Before I landed inside, I had a brief glimpse of a maze extending as far as the eye could see in all directions. I nearly landed on a rat, and rat and I became fast friends.
Months passed in that maze, exploring the area near the niche we called home, getting to know some of the other monsters, and meeting the occasional victim attempting to solve the maze. The weather was always pleasant, but some days we had loud background music. The worst of it was that it felt like living in a birdcage, on display.
Days passed. Days became weeks. Weeks became months. I don’t know how long I spent in that place, or how long I was really there. Because one day, the whole place shook and we heard the explosion. For the first time, we all realized that there might still be somewhere outside the maze. That we might have had some sort of lives before the maze.
And that we might be able to return to some semblance of normalcy. I found myself in a tide of creatures heading towards the sound of the explosion. Suddenly there were no corridor walls or floor. We had ran right off the edge into the crater, and were falling.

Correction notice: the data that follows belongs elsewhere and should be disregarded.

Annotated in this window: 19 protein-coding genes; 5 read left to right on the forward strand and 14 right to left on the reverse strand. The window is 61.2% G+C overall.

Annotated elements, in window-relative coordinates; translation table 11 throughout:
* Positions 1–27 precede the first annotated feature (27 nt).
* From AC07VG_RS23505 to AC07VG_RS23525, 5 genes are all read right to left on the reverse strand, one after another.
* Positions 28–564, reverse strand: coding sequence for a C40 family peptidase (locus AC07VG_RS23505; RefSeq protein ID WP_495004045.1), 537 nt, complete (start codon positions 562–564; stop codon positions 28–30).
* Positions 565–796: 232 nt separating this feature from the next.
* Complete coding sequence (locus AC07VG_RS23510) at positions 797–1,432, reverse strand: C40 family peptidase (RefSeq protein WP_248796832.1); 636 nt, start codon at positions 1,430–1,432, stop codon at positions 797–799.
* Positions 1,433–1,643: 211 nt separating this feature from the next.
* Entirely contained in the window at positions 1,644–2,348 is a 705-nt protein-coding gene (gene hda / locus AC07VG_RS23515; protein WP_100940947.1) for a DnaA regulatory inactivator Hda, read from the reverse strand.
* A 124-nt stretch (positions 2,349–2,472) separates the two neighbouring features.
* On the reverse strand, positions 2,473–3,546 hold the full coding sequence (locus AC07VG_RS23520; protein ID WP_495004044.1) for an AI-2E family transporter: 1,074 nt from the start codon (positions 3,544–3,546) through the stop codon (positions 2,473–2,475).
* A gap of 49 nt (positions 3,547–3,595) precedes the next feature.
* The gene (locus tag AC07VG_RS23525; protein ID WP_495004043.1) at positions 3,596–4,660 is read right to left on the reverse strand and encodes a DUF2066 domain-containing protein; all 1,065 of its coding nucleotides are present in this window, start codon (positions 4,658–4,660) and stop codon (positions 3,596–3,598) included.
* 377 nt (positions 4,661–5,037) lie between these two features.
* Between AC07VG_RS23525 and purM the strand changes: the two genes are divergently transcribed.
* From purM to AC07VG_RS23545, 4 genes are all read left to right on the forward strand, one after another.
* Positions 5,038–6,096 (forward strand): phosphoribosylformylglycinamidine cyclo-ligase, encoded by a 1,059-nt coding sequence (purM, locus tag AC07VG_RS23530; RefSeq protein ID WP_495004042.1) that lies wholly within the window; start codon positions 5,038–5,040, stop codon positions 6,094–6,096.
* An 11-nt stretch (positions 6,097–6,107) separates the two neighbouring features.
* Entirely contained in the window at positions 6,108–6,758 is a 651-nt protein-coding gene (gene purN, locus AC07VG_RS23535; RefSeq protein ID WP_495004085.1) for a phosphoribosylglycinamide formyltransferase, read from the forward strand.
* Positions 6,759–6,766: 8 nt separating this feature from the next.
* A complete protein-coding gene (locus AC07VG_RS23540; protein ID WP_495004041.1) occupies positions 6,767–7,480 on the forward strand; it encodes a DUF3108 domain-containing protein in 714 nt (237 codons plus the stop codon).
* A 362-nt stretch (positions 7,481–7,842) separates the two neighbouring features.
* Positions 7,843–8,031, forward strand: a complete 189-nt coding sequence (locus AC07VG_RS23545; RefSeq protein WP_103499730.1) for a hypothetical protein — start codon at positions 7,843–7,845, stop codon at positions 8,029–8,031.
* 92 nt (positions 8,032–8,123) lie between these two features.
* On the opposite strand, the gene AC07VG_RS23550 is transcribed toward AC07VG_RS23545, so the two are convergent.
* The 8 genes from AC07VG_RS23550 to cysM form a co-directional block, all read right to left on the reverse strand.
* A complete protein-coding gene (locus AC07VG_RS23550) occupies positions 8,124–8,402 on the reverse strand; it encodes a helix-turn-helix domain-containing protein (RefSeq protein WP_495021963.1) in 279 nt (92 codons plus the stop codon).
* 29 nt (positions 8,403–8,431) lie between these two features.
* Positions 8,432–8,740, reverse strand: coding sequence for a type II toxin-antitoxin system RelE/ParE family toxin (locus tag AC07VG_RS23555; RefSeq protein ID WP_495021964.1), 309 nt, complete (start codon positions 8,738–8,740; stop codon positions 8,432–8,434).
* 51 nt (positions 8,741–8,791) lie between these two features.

I don’t know if this will ever end. But I’ve been falling ever since, and it seems like I’ve been falling as long as I spent running the maze.
The room had a hard durable floor, but even so the feet of many people had etched clear pathways across it. The walls and ceilings were painted some neutral inoffensive color that was almost offensive in effect, a typical public space institutional color. THere must have been lights, but without power, they were not obvious.
The room was divided by a row of doorways standing independently across the center. At one time, people would line up to take turns to use the doorway. Which was a bit odd, considering that there were no doors.
Each doorway had a light on top, and a niche that seemed like a good place to stand alongside and watch. Also near each doorway was a huge piece of machinery with conveyor belts running in and out. Aside from those obvious features, there was little to hint at what used to flow on those belts.
Advice is everywhere you look. But even the Wise Old Owl may be mistaken, so don’t follow it blindly.
Your phone was dying.
But without it, you would be at the mercy of boredom, or conversation, or person to person interaction.
Advice was available. The simplest being to just plug in the phone and let it charge. But that was too obvious, too slow, and somehow not clever enough. So your search went on, from sensible ideas to the crazy.
Somewhere along the way, magical thinking set in.
Then the smoke clears and you can see the burning carcass of your phone inside the ruined microwave…